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A retrospective comparative trial showed that agents including bevacizumab, ranibizumab and aflibercept are linked to similar likelihood of RPE tears.
Burden of retinal pigment epithelium (RPE) tears may not differ among the various anti-VEGF therapies used to treat patients with neovascular age-related macular degeneration (nAMD), according to new research.
In data from a team of Korea investigators, RPE tear incidence as well as relevant best-corrected visual acuity (BCVA) dependent on differing anti-VEGF agents were largely unaffected in patients receiving care for nAMD. The findings may provide greater assurance for ophthalmologists prescribing various agents in the leading nAMD drug class—at least in regard for the key safety outcome of RPE risk.
Led by Gisung Son, of the department of ophthalmology at HanGil Eye Hospital in the Republic of Korea, investigators conducted their analysis to interpret the visual prognostic factors of RPE tears and their clinical features. RPE tears are infrequent among patients with nAMD, though anti-VEGF treatment has been previously linked to increased risk of early tears, especially among patients receiving greater doses.
“Abundant clinical data on the treatment and prognosis of RPE tears are lacking,” they wrote. “A few studies have compared the occurrence, treatment, and prognosis of RPE tears in patients with nAMD after administration of bevacizumab, ranibizumab, or aflibercept, the 3 most popular intravitreal anti-VEGF injection agents.”
Son and colleagues conducted a retrospective, observational, comparative trial using medical records of patient eye RPE tears following anti-VEGF treatment from 2014 to 2019.
Investigators observed patient demographics and clinical characteristics including age, sex, their administered anti-VEGF agent, numbers of injections prior to and after RPE tear, and time between initial treatment and RPE tear. They additionally used patient BCVA, intraocular pressure (IOP) and central macular thickness (CMT) from each clinician visit.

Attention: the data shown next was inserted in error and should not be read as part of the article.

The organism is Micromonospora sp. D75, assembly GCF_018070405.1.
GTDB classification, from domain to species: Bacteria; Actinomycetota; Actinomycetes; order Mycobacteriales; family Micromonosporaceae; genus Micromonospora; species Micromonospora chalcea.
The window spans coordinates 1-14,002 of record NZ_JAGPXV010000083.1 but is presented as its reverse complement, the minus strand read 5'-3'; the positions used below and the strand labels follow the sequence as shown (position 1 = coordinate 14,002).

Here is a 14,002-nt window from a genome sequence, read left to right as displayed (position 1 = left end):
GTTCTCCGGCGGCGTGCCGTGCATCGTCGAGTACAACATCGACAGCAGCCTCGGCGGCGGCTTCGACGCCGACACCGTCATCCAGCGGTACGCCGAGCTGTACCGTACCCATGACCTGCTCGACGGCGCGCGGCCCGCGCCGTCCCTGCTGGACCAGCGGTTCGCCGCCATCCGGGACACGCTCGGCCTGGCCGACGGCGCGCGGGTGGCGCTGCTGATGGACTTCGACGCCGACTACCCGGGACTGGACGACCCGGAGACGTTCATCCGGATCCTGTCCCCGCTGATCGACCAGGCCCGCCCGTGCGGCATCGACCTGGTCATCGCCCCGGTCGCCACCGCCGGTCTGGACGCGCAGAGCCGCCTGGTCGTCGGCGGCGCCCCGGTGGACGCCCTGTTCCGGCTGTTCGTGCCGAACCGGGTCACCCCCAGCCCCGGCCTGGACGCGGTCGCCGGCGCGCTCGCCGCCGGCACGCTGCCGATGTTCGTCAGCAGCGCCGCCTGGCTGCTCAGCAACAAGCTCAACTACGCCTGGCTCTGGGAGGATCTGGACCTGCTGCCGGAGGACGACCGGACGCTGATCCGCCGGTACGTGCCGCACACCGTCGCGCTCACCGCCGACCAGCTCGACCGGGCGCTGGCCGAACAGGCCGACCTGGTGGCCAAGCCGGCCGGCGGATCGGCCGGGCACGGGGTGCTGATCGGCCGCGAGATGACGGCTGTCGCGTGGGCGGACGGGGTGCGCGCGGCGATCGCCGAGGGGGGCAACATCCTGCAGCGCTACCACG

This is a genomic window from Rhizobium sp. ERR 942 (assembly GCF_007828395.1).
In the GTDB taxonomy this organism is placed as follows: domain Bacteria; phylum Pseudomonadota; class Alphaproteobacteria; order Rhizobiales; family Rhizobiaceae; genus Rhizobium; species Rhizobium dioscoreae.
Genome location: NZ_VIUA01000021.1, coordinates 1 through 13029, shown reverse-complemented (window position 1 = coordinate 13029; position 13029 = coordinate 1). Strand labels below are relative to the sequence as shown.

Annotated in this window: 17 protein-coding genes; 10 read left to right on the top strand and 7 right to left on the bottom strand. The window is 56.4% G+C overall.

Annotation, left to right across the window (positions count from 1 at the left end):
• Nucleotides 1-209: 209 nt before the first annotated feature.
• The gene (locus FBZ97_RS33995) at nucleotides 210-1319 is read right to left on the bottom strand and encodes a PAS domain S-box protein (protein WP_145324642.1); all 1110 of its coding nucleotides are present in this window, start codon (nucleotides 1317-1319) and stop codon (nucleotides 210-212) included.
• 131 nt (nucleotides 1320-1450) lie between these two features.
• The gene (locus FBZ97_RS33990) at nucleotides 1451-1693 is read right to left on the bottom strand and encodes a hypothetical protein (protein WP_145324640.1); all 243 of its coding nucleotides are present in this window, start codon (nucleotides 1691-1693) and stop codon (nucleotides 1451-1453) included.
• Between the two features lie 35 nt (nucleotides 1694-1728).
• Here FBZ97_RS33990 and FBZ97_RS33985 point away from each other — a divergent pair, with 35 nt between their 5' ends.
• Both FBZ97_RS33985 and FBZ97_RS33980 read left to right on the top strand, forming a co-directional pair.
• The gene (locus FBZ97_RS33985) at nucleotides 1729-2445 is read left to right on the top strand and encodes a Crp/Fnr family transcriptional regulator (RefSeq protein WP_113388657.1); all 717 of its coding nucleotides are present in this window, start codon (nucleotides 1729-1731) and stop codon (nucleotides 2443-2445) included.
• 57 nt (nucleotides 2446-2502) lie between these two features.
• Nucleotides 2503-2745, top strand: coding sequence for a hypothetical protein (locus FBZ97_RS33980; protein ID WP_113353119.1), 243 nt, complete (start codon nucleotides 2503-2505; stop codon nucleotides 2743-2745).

The final assessment included 733 treatment-naive nAMD eyes from as many patients. Mean patient age was 74.5 years; mean follow-up duration was 20.3 months. Each eyes received a mean 5.3 injections. Anti-VEGF agents included in the analysis were bevacizumab (n = 281 eyes), ranibizumab (n = 163) and aflibercept (n = 289).
The team observed no significant differences in mean age, number of injections and follow-up duration among the 3 treatment arms. They observed RPE tears in only 10 eyes from 10 patients (1.36%). Median patient age among those who had an RPE tear was 76.5 years old; these patients were followed for a median 18.0 months.
Total RPEs occurred in 4 eyes from the bevacizumab group (1.42%), 2 from the ranibizumab group (1.23%), and 4 from the aflibercept (1.38%); the incidence rates were not significantly different across the 3 treatment arms (P = .985).
Patients with nAMD who had an RPE tear reported a mean pre- and post-event BCVA of 0.6 and 0.4, respectively—again, a non-significant difference (P = .436). CMT improved significantly among treated patients, from a mean 794.4 μm to 491.9 (P = .013).
Investigators concluded RPE tear incidence did not differ dependent on the type of anti-VEGF used to treat nAMD.
“The final BCVA was proportional to the BCVA before and after RPE tears,” they concluded. “Continuous treatment with anti-VEGF after the occurrence of RPE tears can benefit the final visual acuity and macular anatomy.”
The study, “Retinal pigment epithelium tears after anti-vascular endothelial growth factor therapy for neovascular age-related macular degeneration,” was published online in Ophthalmologica.